Forget the electric car, here's another question: Who killed the breezy blockbuster? Summer movies have always been committee-approved and bionically-engineered for market consumption, but weren't they at one point slender entertainments made to dissolve pleasurably in the minds of theatergoers seeking air-conditioning? Not when every new studio behemoth is sweating to outdo the previous week's top grosser at the box-office -- bloating is the main symptom of this bellicose anxiety, evident in the puffed-up running times of the clunky mega-budget vessels docking in theaters. That Superman Returns ran 154 minutes was sufficient proof of how viewers today can't tell "epic" from "swollen," and now comes Pirates of the Caribbean: Dead Man's Chest, similarly David Leaned to 150 minutes yet feeling about four times longer than the Man of Steel saga. The comic-book stuff is once more left to Johnny Depp, back aboard as buccaneering scalawag Jack Sparrow, even more than before a rascally actor's self-amusing private gig; the juvenile couple, Orlando Bloom and Keira Knightley, have their wedding rudely interrupted by the steamrolling plot, which demands all hands on deck for explosions, cyclonic tumult, unendurable slapstick, squishy CGI, everything given the super-size-me treatment of a sequel. Worse: a trilogy (!!) has been forged out of the original's popularity, so more horrors are on the way.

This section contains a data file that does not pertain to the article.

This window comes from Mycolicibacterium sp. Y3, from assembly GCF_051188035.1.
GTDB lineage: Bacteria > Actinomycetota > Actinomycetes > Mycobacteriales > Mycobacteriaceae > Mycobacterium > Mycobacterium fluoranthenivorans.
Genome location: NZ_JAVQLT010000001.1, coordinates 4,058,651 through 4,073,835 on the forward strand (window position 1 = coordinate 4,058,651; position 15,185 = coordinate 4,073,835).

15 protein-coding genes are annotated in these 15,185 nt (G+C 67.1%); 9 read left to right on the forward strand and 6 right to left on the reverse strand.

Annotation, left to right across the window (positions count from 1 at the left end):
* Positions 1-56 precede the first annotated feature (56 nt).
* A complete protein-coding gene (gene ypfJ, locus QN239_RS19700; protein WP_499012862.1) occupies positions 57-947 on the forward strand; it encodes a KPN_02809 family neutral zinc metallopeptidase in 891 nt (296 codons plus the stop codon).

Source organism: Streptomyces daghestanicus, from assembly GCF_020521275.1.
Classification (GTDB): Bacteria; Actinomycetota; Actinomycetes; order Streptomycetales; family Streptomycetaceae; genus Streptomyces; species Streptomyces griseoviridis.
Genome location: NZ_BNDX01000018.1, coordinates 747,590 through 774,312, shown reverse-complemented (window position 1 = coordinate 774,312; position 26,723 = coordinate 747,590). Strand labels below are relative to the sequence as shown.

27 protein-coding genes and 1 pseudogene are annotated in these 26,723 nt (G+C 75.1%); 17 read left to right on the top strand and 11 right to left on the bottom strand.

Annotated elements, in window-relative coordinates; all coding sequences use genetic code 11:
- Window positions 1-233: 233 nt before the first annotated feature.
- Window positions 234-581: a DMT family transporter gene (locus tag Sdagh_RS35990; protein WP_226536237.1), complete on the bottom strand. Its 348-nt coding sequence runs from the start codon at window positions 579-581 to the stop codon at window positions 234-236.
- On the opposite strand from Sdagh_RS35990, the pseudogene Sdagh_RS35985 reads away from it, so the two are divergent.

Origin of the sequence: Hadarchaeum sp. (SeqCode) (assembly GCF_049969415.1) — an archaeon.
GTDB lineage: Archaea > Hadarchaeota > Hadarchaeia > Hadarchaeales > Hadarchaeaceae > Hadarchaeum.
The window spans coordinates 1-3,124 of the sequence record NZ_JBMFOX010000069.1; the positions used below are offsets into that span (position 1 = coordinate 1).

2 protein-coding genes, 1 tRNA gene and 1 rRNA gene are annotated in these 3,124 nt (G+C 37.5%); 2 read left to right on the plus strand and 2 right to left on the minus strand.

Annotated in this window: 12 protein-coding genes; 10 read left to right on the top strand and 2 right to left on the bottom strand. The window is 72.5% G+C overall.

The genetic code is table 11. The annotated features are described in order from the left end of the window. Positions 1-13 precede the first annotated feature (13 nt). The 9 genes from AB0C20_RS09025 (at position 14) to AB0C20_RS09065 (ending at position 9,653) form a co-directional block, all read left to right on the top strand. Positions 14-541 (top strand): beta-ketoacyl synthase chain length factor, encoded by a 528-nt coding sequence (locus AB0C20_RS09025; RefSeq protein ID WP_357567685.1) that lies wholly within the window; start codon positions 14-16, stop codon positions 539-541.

What was throwaway junk in 2003 has become mythical junk -- Jerry Bruckheimer lusts for his own Lord of the Rings, and plunks his pedestrian hack, Gore Verbinski, at the ship's wheel for a regressive pop voyage. Bloom and Knightley are arrested by the colonial East Indies Trading Company (the ominous proto-corporate thing was done better in The Legend of Zorro), Bloom is promised a pardon if he locates Depp's unruly compass, which has magic powers; Depp, meanwhile, is searching for another kind of booty, the chest containing the heart of his undead nemesis, Davy Jones (Bill Nighy). There also are detours for cannibal islands, voodoo swamps, and galleon-swallowing krakens, the noise amplified along with the unexplored sexual wackiness -- Depp's pansexual vaudeville is both swishier and more neutered, scrawny Bloom's shirt gets ripped for a paternal flogging, and Knightley dons cabin-boy drag to weirdly indifferent effect. Genuine pleasures are sparse amid the leaden antics, Nighy rasping "I am the sea" through a beard of squiggly tentacles, the shambling crew of the Flying Dutchman done up like Lucio Fulci zombies, Depp peeking into an empty bottle to wonder why the rum is gone. For the most part, Dead Man's Chest is an infernal sample of the kind of sensory bombardment that replicates less a Disney theme-park ride than an extended stay at a Guantánamo base cell.